Wall Of Voodoo Biography
Formed in Los Angeles, California, USA, in 1977, in the immediate punk aftermath, Wall Of Voodoo initially comprised Stan Ridgway (Stanard Ridgway, 5 April 1954, Barstow, California, USA; vocals/keyboards), Bill Noland (guitar/vocals), Chas T. Gray (b. Charles Gray; keyboards/synthesizer) and Joe Nanini (b. Oliver Joseph Nanini, 1955, Japan, d. 4 December 2000, Atlanta, Georgia, USA; drums). However, by the release of 1980s self-titled EP and the following years Dark Continent, Noland had been replaced by ex-Skulls member Marc Moreland (b. West Covina, USA, d. 13 March 2002, Paris, France) while Bruce Moreland had been added on bass. The latter was then dropped for Call Of The West, possibly the units finest album, on which their sense of rhythm and wash of synthesizer lines underscored Ridgways droning, offhand vocals, and film noir-influenced lyrics. The band enjoyed a minor radio hit with the albums best track, Mexican Radio. Any potential this offered was sundered with Ridgways departure in 1983. While he went on to enjoy a UK Top 5 single with Camouflage, Wall Of Voodoo pursued a less successful career led by new vocalist Andy Prieboy. The returning Bruce Moreland and new drummer Ned Leukhardt featured on the strong Seven Days In Sammystown, but subsequent albums, although of intermittent interest, lacked the adventure of their earlier work. Prieboy went on to release the solo albums ... Upon My Wicked Son (1990) and Sins Of Our Fathers (1995), while Marc Moreland became a session musician and recorded a solo album under the name Department Of Crooks. He died of kidney failure in March 2002 at the age of 44.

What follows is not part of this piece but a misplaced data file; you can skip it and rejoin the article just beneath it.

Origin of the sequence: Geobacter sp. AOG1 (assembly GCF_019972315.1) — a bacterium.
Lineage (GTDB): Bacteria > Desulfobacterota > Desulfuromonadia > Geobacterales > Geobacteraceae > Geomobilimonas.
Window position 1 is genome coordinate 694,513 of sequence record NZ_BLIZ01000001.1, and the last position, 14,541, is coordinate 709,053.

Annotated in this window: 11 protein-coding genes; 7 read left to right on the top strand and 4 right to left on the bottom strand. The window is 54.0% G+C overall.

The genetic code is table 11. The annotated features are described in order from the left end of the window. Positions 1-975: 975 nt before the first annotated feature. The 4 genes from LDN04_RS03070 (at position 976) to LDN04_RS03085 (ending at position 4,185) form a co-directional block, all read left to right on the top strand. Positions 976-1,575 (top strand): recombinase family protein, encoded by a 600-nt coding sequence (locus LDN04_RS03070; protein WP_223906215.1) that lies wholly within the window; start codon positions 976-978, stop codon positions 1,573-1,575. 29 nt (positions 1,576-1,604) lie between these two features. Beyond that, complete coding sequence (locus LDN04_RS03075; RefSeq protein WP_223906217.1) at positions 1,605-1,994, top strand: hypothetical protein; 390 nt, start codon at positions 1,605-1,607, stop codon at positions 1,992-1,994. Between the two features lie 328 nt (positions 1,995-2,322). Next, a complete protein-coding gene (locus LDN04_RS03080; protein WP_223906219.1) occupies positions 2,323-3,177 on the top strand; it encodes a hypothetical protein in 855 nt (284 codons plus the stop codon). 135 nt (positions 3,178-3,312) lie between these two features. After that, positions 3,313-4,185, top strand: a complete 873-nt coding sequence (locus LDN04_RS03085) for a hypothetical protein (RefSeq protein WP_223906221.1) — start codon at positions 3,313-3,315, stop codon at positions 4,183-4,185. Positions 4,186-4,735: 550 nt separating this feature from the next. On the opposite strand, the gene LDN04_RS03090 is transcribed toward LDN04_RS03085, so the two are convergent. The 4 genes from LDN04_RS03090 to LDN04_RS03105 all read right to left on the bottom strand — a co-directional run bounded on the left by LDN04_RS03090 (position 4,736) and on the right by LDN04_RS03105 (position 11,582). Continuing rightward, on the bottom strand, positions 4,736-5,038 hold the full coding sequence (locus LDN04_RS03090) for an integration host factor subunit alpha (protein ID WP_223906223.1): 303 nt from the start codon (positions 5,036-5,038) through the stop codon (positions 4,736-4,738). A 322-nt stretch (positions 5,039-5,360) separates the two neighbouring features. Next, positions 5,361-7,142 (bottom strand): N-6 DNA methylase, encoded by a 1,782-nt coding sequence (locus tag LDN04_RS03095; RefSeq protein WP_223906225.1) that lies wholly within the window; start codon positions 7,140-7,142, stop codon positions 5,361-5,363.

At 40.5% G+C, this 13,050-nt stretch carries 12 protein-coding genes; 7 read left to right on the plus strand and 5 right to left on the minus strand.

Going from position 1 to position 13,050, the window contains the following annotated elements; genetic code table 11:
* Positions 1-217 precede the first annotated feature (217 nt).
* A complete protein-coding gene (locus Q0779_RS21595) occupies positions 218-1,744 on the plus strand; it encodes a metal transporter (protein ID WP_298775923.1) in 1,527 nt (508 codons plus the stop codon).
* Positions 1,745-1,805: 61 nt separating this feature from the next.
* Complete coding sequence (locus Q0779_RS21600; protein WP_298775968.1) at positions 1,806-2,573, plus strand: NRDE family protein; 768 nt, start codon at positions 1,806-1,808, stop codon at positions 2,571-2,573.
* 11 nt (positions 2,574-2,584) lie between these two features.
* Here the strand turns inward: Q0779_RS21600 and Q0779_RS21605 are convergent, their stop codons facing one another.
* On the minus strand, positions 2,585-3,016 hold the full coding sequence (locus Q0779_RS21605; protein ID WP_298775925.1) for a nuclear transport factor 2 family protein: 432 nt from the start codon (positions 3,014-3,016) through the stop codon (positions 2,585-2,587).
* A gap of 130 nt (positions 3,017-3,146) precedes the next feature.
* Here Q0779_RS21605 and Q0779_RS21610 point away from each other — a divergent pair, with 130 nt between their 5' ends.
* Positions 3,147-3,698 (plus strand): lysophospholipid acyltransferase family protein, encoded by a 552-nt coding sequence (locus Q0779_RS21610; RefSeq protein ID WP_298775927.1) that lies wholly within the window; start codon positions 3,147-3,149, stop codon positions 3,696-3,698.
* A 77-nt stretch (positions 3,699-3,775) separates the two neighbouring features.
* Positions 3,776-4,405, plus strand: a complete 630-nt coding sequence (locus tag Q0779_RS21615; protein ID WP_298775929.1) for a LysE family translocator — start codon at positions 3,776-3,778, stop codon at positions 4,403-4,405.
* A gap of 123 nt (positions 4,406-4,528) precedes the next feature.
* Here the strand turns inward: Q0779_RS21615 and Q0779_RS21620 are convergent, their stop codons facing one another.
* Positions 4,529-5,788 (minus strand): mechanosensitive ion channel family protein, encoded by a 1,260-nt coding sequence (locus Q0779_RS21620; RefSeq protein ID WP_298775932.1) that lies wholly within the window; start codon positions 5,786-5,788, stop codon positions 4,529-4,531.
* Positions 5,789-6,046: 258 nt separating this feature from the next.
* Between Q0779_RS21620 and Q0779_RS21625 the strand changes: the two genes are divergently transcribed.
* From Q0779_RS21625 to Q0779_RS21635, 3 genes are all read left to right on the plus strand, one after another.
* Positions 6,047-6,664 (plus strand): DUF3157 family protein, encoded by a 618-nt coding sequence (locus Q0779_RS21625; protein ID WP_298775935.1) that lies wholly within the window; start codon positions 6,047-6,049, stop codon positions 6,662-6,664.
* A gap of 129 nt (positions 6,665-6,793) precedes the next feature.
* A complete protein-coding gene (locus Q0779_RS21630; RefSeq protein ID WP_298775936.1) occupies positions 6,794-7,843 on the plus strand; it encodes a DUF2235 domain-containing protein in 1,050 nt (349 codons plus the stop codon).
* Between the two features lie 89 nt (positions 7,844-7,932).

Source: The Encyclopedia of Popular Music by Colin Larkin. Licensed from Muze.